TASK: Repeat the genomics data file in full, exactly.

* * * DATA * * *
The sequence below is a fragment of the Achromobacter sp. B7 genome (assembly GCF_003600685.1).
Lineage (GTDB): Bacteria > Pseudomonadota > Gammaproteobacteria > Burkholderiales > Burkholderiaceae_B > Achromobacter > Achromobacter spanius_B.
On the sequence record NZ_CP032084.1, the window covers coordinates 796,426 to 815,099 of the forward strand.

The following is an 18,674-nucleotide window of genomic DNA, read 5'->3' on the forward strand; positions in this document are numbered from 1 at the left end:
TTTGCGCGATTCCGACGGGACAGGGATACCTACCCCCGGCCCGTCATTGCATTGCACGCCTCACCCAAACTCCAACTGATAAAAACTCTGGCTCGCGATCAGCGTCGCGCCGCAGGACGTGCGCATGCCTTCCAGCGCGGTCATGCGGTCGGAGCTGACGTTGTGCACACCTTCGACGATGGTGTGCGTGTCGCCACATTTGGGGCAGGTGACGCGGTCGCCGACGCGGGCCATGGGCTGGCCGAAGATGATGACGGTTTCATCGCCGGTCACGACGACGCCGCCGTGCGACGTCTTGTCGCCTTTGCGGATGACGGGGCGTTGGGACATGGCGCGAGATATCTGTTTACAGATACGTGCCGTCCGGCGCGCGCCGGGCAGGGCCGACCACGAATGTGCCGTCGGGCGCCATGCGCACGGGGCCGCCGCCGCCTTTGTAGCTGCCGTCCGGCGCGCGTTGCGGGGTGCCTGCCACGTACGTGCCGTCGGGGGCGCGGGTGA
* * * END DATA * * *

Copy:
The sequence below is a fragment of the Achromobacter sp. B7 genome (assembly GCF_003600685.1).
Lineage (GTDB): Bacteria > Pseudomonadota > Gammaproteobacteria > Burkholderiales > Burkholderiaceae_B > Achromobacter > Achromobacter spanius_B.
On the sequence record NZ_CP032084.1, the window covers coordinates 796,426 to 815,099 of the forward strand.

The following is an 18,674-nucleotide window of genomic DNA, read 5'->3' on the forward strand; positions in this document are numbered from 1 at the left end:
TTTGCGCGATTCCGACGGGACAGGGATACCTACCCCCGGCCCGTCATTGCATTGCACGCCTCACCCAAACTCCAACTGATAAAAACTCTGGCTCGCGATCAGCGTCGCGCCGCAGGACGTGCGCATGCCTTCCAGCGCGGTCATGCGGTCGGAGCTGACGTTGTGCACACCTTCGACGATGGTGTGCGTGTCGCCACATTTGGGGCAGGTGACGCGGTCGCCGACGCGGGCCATGGGCTGGCCGAAGATGATGACGGTTTCATCGCCGGTCACGACGACGCCGCCGTGCGACGTCTTGTCGCCTTTGCGGATGACGGGGCGTTGGGACATGGCGCGAGATATCTGTTTACAGATACGTGCCGTCCGGCGCGCGCCGGGCAGGGCCGACCACGAATGTGCCGTCGGGCGCCATGCGCACGGGGCCGCCGCCGCCTTTGTAGCTGCCGTCCGGCGCGCGTTGCGGGGTGCCTGCCACGTACGTGCCGTCGGGGGCGCGGGTGA